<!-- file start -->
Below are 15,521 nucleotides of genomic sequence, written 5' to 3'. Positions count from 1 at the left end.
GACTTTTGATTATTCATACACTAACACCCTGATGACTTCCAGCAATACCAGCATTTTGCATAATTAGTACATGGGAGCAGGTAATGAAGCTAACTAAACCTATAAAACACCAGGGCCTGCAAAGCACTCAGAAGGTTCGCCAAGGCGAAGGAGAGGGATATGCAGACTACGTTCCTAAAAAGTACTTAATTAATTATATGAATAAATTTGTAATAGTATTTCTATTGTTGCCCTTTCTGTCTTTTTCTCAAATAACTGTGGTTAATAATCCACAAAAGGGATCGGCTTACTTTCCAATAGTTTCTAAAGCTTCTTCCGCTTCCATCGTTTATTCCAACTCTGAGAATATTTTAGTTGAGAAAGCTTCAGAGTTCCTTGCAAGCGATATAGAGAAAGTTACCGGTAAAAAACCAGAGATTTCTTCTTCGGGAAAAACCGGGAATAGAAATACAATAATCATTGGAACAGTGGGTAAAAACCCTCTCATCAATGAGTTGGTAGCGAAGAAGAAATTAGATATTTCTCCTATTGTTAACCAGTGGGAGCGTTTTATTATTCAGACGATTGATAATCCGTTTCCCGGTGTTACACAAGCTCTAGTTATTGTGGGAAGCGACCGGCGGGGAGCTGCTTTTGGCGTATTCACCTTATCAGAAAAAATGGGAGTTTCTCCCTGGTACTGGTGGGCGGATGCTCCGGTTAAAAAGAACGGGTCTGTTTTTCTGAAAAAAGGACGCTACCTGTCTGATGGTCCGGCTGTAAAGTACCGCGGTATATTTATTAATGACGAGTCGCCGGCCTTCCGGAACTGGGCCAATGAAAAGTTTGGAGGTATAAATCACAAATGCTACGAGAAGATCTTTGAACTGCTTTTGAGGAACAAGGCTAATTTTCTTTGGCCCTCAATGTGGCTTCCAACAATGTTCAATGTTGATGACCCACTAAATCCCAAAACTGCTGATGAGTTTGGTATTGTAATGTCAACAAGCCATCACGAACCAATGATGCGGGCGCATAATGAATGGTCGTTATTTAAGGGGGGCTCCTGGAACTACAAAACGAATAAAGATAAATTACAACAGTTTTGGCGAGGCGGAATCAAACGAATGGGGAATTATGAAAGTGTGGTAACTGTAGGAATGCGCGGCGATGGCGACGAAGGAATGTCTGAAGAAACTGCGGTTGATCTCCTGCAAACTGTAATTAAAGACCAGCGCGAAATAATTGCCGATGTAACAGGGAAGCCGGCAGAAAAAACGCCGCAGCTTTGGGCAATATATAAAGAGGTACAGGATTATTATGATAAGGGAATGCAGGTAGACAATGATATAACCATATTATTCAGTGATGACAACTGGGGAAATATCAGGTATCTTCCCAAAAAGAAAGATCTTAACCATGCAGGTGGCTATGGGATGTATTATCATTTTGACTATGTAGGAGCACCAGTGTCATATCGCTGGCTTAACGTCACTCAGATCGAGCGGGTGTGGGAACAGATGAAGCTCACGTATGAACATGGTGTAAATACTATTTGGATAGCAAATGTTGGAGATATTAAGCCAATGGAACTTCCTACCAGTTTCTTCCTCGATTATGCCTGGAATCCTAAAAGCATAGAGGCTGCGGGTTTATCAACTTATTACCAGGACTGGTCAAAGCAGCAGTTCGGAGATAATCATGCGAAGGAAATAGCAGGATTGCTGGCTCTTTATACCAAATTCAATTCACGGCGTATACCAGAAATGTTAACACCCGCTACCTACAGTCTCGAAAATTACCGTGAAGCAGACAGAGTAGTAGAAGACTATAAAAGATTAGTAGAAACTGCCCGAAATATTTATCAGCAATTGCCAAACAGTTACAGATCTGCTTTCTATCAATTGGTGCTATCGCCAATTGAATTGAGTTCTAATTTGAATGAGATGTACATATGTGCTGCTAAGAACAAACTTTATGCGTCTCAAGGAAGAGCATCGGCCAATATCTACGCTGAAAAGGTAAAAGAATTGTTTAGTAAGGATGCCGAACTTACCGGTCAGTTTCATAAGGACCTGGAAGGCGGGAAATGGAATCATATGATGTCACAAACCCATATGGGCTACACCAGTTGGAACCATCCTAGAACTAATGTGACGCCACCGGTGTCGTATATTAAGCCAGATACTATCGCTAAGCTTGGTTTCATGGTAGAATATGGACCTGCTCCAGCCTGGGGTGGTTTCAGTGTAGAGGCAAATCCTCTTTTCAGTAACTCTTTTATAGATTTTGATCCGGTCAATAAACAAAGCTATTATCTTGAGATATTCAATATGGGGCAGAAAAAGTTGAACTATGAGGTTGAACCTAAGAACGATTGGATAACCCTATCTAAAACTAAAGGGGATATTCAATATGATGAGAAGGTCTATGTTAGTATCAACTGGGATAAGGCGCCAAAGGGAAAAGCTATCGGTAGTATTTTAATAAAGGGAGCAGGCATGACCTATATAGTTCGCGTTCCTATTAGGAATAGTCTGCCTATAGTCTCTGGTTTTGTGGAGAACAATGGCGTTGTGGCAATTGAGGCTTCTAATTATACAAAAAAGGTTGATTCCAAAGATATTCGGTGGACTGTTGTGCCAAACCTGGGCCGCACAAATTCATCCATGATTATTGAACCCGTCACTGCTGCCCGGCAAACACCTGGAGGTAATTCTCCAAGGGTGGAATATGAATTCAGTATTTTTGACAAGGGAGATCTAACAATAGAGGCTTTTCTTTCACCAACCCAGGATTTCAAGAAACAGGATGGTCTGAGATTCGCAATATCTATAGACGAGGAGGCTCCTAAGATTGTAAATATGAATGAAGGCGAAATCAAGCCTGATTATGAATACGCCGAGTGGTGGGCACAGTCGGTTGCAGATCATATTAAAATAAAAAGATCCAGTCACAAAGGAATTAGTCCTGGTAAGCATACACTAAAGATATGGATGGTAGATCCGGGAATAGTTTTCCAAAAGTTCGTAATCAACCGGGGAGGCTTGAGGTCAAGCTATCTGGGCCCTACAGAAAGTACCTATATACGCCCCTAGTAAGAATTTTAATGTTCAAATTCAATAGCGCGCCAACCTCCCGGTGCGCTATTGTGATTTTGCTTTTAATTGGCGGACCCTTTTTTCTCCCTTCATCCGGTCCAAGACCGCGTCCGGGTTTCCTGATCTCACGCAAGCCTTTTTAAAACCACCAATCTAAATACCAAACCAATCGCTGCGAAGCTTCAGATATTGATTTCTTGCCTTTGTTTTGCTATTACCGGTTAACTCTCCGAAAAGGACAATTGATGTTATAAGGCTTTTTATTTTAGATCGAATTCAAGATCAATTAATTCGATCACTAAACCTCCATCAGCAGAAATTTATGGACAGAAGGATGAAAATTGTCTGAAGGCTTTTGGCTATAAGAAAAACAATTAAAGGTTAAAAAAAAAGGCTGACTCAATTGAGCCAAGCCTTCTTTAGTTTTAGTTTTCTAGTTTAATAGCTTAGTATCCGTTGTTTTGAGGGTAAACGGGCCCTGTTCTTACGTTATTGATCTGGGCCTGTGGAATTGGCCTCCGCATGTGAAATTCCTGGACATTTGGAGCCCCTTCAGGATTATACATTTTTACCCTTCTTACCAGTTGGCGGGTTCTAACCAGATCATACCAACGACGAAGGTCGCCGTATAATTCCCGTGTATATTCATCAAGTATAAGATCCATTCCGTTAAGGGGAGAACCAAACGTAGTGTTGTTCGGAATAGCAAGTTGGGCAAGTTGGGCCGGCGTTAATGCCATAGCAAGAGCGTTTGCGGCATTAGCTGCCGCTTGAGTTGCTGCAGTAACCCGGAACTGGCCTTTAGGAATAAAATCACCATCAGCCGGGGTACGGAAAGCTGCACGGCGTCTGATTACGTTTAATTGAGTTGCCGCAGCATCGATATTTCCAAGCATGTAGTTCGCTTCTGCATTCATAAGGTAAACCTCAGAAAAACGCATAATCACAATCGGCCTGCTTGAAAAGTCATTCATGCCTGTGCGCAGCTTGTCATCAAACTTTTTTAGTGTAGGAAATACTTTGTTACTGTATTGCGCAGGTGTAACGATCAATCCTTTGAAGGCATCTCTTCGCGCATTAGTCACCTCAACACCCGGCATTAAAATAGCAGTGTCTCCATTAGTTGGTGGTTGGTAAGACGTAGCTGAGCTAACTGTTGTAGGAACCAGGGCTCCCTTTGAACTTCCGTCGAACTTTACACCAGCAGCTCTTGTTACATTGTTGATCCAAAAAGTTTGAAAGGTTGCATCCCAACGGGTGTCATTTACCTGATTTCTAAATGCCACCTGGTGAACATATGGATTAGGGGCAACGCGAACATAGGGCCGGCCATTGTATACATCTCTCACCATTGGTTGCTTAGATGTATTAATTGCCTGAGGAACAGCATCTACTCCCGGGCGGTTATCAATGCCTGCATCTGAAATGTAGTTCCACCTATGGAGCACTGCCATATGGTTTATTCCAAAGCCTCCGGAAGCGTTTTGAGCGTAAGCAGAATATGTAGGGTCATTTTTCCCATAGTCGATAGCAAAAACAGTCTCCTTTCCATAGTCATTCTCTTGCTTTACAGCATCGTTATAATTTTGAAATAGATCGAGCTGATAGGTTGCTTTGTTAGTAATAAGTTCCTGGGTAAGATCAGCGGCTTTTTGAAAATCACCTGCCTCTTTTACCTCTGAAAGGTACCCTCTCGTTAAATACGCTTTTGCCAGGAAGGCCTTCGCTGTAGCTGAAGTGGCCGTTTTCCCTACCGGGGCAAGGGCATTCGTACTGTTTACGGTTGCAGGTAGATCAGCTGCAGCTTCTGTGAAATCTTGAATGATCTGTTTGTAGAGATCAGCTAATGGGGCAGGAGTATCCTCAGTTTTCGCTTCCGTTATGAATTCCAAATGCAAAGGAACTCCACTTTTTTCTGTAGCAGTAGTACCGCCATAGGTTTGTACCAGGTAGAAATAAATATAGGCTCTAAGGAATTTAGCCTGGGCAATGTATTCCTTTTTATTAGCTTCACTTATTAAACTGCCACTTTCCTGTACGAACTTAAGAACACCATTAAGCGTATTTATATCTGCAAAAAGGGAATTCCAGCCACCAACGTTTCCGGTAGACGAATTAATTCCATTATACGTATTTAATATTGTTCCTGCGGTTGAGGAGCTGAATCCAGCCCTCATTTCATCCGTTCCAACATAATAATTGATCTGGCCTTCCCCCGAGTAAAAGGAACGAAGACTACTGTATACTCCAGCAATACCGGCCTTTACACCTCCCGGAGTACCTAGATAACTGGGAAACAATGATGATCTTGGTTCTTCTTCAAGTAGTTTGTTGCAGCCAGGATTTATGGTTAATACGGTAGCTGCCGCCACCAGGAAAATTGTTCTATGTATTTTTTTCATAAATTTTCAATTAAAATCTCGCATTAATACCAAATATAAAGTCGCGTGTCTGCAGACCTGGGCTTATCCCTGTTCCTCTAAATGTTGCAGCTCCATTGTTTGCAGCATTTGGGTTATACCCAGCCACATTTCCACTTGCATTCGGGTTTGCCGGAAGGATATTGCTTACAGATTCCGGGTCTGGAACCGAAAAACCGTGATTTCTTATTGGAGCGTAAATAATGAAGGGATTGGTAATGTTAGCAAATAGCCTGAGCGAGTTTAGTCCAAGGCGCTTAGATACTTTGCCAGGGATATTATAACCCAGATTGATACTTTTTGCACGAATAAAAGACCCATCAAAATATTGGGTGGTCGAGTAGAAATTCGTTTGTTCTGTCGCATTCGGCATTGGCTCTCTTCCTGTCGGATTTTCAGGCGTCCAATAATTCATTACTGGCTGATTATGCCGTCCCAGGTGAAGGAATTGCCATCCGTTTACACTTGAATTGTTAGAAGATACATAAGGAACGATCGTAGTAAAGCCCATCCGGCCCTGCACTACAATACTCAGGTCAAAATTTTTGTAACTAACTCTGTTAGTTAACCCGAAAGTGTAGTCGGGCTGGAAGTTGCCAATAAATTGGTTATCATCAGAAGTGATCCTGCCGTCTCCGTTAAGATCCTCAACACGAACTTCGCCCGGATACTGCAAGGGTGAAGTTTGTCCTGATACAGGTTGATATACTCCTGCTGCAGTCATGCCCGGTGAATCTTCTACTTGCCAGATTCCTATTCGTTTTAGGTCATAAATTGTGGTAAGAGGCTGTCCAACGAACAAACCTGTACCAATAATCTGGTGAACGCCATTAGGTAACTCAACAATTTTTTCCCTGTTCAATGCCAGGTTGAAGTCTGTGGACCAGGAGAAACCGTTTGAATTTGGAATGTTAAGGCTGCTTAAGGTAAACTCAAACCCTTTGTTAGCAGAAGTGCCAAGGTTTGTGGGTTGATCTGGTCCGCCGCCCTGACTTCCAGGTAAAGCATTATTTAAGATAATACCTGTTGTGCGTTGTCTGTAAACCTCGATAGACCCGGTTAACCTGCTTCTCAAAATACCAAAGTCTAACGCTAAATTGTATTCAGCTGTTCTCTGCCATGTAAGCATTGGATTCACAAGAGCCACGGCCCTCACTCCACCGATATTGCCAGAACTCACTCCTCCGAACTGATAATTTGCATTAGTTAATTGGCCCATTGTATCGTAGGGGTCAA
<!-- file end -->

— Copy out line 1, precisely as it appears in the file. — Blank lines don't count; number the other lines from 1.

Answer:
Below are 15,521 nucleotides of genomic sequence, written 5' to 3'. Positions count from 1 at the left end.